At the invitation of the International Olympic Committee, the leading representatives of the Olympic Movement met in Lausanne over the last two days for the 8th Olympic Summit (List of participants below).
The Olympic Summit forms part of the ongoing consultation process on important issues of significance for the future of the Olympic Movement.
The main areas under discussion were as follows:
The Olympic Summit restated the priority of putting athletes at the heart of the Olympic Movement.
This principle leads to the IOC distributing the equivalent of 90 per cent of its revenue to the Olympic Movement. This means 5 billion US dollars for the last Olympiad, which is distributed to the Organising Committees of the Olympic Games, to the athletes and their teams (all 206 National Olympic Committees) and their sports (the International Federations governing their sport).
The structure and financial model of the Olympic Movement is based on worldwide solidarity. It is different from purely commercial organisations and events and it is important that this clear difference is communicated to athletes and public authorities. The Olympic Summit agreed on the need to provide clarity and transparency on the support given to athletes by the Olympic Movement.
In this respect, it was agreed that International Federations and National Olympic Committees should make transparent how they support their athletes, both directly and indirectly. The programmes include anti-doping efforts, medical assistance, harassment and abuse prevention, career programmes, coaching and others.
The IOC will work with the individual International Federations, with ASOIF and AIOWF and with ANOC for the National Olympic Committees (NOCs), to run a pilot project in 2020 with some International Federations, with the aim of covering all these Olympic organisations, starting in 2021.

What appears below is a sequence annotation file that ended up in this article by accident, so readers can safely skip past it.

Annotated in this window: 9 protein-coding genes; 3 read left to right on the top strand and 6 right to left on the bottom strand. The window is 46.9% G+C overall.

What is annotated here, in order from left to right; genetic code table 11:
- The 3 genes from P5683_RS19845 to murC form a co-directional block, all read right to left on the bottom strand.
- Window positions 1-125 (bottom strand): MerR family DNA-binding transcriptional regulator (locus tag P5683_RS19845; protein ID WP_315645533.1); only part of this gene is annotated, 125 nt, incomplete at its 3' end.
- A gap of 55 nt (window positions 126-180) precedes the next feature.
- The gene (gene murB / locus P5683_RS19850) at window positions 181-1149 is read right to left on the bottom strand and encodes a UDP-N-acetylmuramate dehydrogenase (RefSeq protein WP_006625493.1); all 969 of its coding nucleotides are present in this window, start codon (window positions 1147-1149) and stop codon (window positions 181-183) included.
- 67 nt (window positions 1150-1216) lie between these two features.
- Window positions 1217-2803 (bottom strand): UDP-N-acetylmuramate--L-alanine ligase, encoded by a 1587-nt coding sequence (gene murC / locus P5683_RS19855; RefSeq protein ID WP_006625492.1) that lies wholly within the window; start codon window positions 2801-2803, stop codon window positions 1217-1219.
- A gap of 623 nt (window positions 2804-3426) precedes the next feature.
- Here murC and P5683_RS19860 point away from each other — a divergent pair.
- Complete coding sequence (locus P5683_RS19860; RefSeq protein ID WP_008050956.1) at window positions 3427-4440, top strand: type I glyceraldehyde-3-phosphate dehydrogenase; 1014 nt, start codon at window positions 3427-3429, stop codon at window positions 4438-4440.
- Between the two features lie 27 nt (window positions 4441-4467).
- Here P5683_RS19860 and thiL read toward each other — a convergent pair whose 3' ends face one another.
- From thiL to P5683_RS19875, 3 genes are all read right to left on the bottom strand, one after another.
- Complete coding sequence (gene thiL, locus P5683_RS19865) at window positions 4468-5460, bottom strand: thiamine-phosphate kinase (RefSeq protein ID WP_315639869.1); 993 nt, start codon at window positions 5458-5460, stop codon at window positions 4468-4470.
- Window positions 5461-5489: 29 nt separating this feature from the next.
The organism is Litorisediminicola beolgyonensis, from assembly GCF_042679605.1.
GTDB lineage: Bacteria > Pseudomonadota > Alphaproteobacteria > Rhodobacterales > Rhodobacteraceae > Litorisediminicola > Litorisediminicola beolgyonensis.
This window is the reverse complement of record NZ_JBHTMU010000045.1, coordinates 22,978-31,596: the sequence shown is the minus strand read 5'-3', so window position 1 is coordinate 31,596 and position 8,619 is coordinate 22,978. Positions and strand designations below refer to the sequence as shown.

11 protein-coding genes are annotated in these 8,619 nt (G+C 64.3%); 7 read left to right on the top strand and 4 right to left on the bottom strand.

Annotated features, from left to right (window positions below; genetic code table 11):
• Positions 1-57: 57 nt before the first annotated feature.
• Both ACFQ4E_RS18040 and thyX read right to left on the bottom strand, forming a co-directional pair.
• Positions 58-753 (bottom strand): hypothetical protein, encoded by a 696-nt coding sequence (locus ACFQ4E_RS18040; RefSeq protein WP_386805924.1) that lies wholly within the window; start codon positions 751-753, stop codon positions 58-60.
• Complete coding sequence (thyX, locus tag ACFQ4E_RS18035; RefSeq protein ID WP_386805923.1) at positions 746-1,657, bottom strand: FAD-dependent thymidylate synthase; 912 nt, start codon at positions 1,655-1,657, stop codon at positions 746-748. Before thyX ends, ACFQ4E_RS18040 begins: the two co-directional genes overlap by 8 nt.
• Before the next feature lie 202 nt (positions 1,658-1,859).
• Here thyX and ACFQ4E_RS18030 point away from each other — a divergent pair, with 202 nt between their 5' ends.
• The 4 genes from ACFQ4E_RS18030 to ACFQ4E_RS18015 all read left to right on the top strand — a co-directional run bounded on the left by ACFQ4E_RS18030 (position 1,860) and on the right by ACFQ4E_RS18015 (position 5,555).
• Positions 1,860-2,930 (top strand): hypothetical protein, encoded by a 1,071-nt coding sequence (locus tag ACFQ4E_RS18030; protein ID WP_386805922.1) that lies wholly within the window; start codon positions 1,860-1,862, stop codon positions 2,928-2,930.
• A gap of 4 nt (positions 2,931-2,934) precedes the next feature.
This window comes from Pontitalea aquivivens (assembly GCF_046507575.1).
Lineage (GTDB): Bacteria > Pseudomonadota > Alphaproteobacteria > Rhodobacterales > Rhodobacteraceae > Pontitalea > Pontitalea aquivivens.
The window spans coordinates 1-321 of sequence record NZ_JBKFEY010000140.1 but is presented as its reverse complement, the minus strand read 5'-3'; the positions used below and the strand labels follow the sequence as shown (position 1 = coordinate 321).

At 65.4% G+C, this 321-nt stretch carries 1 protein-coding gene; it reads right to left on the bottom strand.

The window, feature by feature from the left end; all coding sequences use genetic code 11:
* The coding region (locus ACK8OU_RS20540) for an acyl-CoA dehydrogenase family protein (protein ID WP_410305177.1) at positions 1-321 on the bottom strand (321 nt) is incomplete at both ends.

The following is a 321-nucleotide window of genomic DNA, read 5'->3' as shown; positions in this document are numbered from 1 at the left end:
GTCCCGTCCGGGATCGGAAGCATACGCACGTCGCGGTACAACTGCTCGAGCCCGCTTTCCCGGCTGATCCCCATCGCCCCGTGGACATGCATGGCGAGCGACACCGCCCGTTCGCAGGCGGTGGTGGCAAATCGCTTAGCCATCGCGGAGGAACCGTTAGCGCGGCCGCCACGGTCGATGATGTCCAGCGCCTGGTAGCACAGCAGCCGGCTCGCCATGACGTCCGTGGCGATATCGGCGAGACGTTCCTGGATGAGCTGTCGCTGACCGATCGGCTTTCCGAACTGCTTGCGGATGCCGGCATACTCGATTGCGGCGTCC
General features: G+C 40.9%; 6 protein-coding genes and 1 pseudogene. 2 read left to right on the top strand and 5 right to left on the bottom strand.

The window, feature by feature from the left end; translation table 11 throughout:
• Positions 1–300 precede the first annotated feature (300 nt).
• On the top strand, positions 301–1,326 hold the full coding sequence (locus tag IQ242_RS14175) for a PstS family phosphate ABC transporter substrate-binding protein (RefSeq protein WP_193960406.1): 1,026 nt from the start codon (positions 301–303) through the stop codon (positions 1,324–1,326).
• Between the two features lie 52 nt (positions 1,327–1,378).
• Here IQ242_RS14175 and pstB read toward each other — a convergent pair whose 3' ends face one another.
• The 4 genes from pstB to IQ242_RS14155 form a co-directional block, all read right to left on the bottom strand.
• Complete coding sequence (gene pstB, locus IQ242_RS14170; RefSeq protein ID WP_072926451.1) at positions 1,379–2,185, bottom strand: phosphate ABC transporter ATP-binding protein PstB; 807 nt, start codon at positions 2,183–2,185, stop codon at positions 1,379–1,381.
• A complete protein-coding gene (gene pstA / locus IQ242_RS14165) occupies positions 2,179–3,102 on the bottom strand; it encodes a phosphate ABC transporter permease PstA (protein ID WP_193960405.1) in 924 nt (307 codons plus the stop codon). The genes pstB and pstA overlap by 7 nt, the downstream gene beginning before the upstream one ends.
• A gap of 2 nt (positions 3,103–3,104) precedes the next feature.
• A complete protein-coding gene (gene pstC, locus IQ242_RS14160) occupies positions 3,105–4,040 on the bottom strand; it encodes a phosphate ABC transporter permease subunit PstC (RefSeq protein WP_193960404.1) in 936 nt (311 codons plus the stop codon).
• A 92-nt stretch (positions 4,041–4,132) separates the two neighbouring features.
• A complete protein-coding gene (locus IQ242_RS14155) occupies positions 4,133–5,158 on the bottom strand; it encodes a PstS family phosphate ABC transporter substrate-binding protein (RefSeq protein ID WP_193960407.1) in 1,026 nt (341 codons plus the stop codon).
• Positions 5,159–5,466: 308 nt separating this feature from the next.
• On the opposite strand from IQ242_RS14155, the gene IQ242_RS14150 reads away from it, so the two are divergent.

Growing Politicisation of Sport
The Summit called on public authorities and governments to respect the mission of the Olympic Movement to bring the world together in peaceful competition through sport.
In this respect, the participants expressed serious concerns over the growing politicisation of sport. Examples include: governments calling on athletes and teams not to participate in competition in specific countries; calls for boycotts; the non-issuance of visas for athletes wanting to participate in international competitions; the resistance by organisers to raising particular national flags and to playing national anthems; and the repeated interference of governments in the basic operations of national sports bodies. All these measures disrespect the political neutrality of sport.
The growing politicisation of sport prevents events including the Olympic Games or World Championships from realising their mission.
All the participants restated their determination to convince governments to respect the political neutrality of the Olympic Movement, which must be strictly maintained in order to guarantee the universality of the Olympic Games and international competitions.
Olympic Games Tokyo 2020
The Summit welcomed the advanced preparations for the Olympic Games Tokyo 2020, describing them as the best prepared Olympic Games at this stage. This was underlined by the extremely high interest in the Games, with over 200,000 people applying to volunteer, more than eight million residents of Japan registering to buy tickets, and a record-breaking national marketing programme.
The Summit also noted that Tokyo 2020 will be more youthful, more urban and more female than any previous Olympic Games. The Olympic Games Tokyo 2020 will see gender equality achieved, with women representing around 49 per cent of the participants.
One of the biggest-ever reforms of the sports programme with five news sports, Skateboarding, Surfing, Sports Climbing, Karate and Baseball/Softball, as well as new urban and youthful disciplines like Basketball 3x3. This will deliver an innovative sports programme bringing the Games closer to younger generations.
Following the IOC request for sustainable organisation of the Games, there is a strong Sustainability Plan, “Towards Zero Carbon”, aiming for a carbon-neutral Games, and a comprehensive legacy plan.
The fight against doping
Following a presentation to the Olympic Summit by WADA President Sir Craig Reedie, the Summit discussed the forthcoming WADA Executive Committee meeting. For this part of the Summit, Stanislav Pozdnyakov, President of the Russian Olympic Committee (ROC), was not present.